Guest Author, Tom Frieden, MD, MPH
Director, Centers for Disease Control and Prevention
Last Saturday marked the third birthday of the Affordable Care Act. We at CDC are in the prevention business. So, in addition to the Act’s provisions to increase health insurance coverage, improve quality, and address cost, I’m especially excited about the potential for prevention—prevention in communities and prevention in health care settings. It’s wonderful to see the difference it’s making three years later.
- The Affordable Care Act has eliminated out-of-pocket costs–copays and deductibles—for proven preventive services. Despite proven benefits of preventive tests, screenings, and vaccinations, millions of Americans still don’t get these services. The ACA makes it free for millions of Americans with new private health plans to receive these proven services, including mammograms, flu shots, smoking cessation counseling, and more. Last week, HHS released a study showing that approximately 71 million Americans received expanded coverage for preventive services in 2011 and 2012.
- The Affordable Care Act is supporting important prevention programs. These include better monitoring of American’s health, strengthening state and local capacity to detect and respond to disease threats, modernizing immunization capacity, and supporting national and community programs to prevent leading causes of death, such as heart disease and stroke.
- The Affordable Care Act is promoting public health, health care, and other sector collaboration to maximize the impact of prevention activities.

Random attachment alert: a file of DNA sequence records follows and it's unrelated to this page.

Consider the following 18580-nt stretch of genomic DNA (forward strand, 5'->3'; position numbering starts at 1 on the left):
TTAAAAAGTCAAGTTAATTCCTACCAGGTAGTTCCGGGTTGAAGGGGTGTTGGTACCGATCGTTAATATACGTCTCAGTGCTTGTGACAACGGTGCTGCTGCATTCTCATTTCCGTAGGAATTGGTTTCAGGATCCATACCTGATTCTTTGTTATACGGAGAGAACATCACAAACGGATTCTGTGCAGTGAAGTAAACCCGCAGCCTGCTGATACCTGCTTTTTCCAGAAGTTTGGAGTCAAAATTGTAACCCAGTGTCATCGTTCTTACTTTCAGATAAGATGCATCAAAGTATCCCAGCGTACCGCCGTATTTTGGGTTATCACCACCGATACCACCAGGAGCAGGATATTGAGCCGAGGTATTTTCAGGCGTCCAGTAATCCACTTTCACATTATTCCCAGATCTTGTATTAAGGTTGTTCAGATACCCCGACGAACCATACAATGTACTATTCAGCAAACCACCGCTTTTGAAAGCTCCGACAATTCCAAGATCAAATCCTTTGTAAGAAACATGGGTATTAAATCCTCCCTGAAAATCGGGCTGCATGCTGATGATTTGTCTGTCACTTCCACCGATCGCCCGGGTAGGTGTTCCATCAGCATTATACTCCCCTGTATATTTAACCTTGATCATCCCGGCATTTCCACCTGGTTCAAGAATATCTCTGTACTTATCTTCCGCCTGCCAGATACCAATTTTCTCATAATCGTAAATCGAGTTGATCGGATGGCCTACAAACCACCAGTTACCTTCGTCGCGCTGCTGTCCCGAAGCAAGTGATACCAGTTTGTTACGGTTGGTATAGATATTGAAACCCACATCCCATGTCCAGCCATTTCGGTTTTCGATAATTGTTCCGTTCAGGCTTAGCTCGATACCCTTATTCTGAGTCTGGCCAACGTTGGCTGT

- The law funded the first-ever national media campaign to help smokers quit; CDC’s campaign, “Tips from Former Smokers,” has helped more than a million Americans try to quit and will extend the lives of tens of thousands of people who quit smoking as a result.
- Million Hearts™ is the joint CMS-CDC national initiative to prevent 1 million heart attacks and strokes over 5 years. The ACA provides the drivers and momentum to align improved cardiovascular disease prevention in clinical settings with simultaneous efforts in the community.
- The National Prevention Council, comprised of heads of 17 federal agencies, laid out a Prevention Strategy that’s already catalyzing actions by all sectors of society—including education, transportation, housing, and health—to support health and wellness and prevent disease.
There are many more ways the Affordable Care Act has aided prevention—the impact of millions more Americans having insurance is one, but far from the only one. The Affordable Care Act, in just three years, has already made a contribution to prevention, saving lives and transforming our system from a “sick care” system to a health care system.
Learn more about the key features of the Affordable Care Act at www.healthcare.gov/law/features.
Find out about the Health Insurance Marketplace and sign up for email and text updates at http://www.healthcare.gov/marketplace/index.html.